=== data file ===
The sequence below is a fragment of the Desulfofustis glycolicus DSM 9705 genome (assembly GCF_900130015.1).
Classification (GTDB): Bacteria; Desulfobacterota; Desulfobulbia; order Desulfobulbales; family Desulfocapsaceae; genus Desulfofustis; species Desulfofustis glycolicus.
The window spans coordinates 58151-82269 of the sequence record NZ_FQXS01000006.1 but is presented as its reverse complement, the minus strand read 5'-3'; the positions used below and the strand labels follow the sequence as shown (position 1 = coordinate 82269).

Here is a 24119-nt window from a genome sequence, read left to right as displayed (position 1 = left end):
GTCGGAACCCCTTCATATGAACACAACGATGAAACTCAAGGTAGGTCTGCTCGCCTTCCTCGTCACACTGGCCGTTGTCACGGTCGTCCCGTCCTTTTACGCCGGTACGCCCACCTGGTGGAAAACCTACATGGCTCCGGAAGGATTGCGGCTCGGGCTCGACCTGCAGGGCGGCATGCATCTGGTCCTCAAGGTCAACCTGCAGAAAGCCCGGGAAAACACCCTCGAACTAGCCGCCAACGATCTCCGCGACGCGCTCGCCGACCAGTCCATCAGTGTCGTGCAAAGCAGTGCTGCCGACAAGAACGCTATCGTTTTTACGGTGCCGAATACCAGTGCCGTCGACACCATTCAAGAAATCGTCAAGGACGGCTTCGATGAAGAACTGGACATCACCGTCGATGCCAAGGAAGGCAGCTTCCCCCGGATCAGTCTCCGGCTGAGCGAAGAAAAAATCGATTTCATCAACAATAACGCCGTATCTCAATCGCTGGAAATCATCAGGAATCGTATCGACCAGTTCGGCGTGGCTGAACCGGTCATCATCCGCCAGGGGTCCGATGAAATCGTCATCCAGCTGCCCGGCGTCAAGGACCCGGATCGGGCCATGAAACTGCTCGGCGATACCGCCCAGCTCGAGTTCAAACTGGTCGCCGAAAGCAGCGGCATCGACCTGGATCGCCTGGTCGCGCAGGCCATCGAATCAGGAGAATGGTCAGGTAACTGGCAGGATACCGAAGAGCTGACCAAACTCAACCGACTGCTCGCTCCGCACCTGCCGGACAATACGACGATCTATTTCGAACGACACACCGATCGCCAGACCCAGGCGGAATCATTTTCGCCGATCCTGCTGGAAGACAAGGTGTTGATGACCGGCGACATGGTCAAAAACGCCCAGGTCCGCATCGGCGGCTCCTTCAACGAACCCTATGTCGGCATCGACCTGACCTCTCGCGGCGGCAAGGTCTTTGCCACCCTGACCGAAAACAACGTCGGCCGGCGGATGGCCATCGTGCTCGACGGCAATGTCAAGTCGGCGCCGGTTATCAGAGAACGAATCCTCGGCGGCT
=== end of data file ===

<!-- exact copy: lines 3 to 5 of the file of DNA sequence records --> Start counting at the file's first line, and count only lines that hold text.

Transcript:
The window spans coordinates 58151-82269 of the sequence record NZ_FQXS01000006.1 but is presented as its reverse complement, the minus strand read 5'-3'; the positions used below and the strand labels follow the sequence as shown (position 1 = coordinate 82269).

Here is a 24119-nt window from a genome sequence, read left to right as displayed (position 1 = left end):
GTCGGAACCCCTTCATATGAACACAACGATGAAACTCAAGGTAGGTCTGCTCGCCTTCCTCGTCACACTGGCCGTTGTCACGGTCGTCCCGTCCTTTTACGCCGGTACGCCCACCTGGTGGAAAACCTACATGGCTCCGGAAGGATTGCGGCTCGGGCTCGACCTGCAGGGCGGCATGCATCTGGTCCTCAAGGTCAACCTGCAGAAAGCCCGGGAAAACACCCTCGAACTAGCCGCCAACGATCTCCGCGACGCGCTCGCCGACCAGTCCATCAGTGTCGTGCAAAGCAGTGCTGCCGACAAGAACGCTATCGTTTTTACGGTGCCGAATACCAGTGCCGTCGACACCATTCAAGAAATCGTCAAGGACGGCTTCGATGAAGAACTGGACATCACCGTCGATGCCAAGGAAGGCAGCTTCCCCCGGATCAGTCTCCGGCTGAGCGAAGAAAAAATCGATTTCATCAACAATAACGCCGTATCTCAATCGCTGGAAATCATCAGGAATCGTATCGACCAGTTCGGCGTGGCTGAACCGGTCATCATCCGCCAGGGGTCCGATGAAATCGTCATCCAGCTGCCCGGCGTCAAGGACCCGGATCGGGCCATGAAACTGCTCGGCGATACCGCCCAGCTCGAGTTCAAACTGGTCGCCGAAAGCAGCGGCATCGACCTGGATCGCCTGGTCGCGCAGGCCATCGAATCAGGAGAATGGTCAGGTAACTGGCAGGATACCGAAGAGCTGACCAAACTCAACCGACTGCTCGCTCCGCACCTGCCGGACAATACGACGATCTATTTCGAACGACACACCGATCGCCAGACCCAGGCGGAATCATTTTCGCCGATCCTGCTGGAAGACAAGGTGTTGATGACCGGCGACATGGTCAAAAACGCCCAGGTCCGCATCGGCGGCTCCTTCAACGAACCCTATGTCGGCATCGACCTGACCTCTCGCGGCGGCAAGGTCTTTGCCACCCTGACCGAAAACAACGTCGGCCGGCGGATGGCCATCGTGCTCGACGGCAATGTCAAGTCGGCGCCGGTTATCAGAGAACGAATCCTCGGCGGCT